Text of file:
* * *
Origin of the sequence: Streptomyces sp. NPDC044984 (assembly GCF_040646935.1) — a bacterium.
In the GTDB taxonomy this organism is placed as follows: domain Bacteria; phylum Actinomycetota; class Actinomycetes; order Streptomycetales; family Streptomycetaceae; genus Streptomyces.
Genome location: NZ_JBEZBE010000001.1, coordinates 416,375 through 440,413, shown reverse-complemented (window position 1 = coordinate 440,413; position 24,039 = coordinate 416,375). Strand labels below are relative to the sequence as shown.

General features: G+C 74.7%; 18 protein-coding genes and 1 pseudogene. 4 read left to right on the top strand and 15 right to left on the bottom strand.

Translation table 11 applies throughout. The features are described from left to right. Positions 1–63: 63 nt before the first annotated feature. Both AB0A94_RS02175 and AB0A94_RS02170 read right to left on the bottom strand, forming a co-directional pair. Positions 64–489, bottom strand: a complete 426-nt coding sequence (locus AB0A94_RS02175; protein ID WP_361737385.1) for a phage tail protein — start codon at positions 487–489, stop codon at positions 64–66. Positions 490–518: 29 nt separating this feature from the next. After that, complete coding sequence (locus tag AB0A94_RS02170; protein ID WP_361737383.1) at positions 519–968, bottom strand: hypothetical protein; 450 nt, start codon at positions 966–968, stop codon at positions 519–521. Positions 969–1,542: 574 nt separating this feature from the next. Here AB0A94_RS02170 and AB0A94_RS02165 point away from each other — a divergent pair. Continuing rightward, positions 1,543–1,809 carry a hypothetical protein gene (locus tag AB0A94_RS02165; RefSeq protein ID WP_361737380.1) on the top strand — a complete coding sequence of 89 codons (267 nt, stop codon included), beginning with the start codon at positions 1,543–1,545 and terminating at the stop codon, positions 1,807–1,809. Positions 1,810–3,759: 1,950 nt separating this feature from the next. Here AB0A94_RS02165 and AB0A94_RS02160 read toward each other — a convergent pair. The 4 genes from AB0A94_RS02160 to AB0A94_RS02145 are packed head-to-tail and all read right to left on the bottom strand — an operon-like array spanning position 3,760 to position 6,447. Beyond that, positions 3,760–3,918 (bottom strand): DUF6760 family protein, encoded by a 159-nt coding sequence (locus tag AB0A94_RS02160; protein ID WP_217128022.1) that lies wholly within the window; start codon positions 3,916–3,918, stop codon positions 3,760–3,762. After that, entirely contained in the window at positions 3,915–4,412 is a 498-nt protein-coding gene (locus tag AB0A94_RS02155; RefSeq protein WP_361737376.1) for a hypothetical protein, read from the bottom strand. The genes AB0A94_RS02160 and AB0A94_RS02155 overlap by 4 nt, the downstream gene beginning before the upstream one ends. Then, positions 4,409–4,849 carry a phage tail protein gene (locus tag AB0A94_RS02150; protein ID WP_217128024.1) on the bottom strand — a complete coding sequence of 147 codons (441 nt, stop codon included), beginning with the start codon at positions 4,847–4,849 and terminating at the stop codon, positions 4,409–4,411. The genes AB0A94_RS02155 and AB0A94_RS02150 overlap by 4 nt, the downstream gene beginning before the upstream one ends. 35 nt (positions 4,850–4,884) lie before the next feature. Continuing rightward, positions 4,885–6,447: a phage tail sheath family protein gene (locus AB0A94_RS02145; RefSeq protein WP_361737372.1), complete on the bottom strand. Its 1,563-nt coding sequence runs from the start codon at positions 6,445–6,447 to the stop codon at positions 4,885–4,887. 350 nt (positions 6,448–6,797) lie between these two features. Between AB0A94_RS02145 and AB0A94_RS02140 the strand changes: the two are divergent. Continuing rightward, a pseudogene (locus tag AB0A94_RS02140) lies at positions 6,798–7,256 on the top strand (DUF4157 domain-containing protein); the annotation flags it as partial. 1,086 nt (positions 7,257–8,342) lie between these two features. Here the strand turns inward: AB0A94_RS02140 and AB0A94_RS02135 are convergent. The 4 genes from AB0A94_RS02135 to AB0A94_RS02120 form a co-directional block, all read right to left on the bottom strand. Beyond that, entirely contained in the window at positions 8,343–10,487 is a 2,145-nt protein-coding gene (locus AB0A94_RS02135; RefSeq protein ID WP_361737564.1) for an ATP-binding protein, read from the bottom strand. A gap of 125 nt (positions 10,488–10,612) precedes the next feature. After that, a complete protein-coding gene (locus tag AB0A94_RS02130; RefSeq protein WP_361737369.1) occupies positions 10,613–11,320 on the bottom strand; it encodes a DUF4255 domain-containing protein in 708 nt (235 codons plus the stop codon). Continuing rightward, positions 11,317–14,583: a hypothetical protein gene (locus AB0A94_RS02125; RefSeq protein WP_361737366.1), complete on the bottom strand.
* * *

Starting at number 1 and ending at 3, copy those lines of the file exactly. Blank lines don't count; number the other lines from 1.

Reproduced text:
Origin of the sequence: Streptomyces sp. NPDC044984 (assembly GCF_040646935.1) — a bacterium.
In the GTDB taxonomy this organism is placed as follows: domain Bacteria; phylum Actinomycetota; class Actinomycetes; order Streptomycetales; family Streptomycetaceae; genus Streptomyces.
Genome location: NZ_JBEZBE010000001.1, coordinates 416,375 through 440,413, shown reverse-complemented (window position 1 = coordinate 440,413; position 24,039 = coordinate 416,375). Strand labels below are relative to the sequence as shown.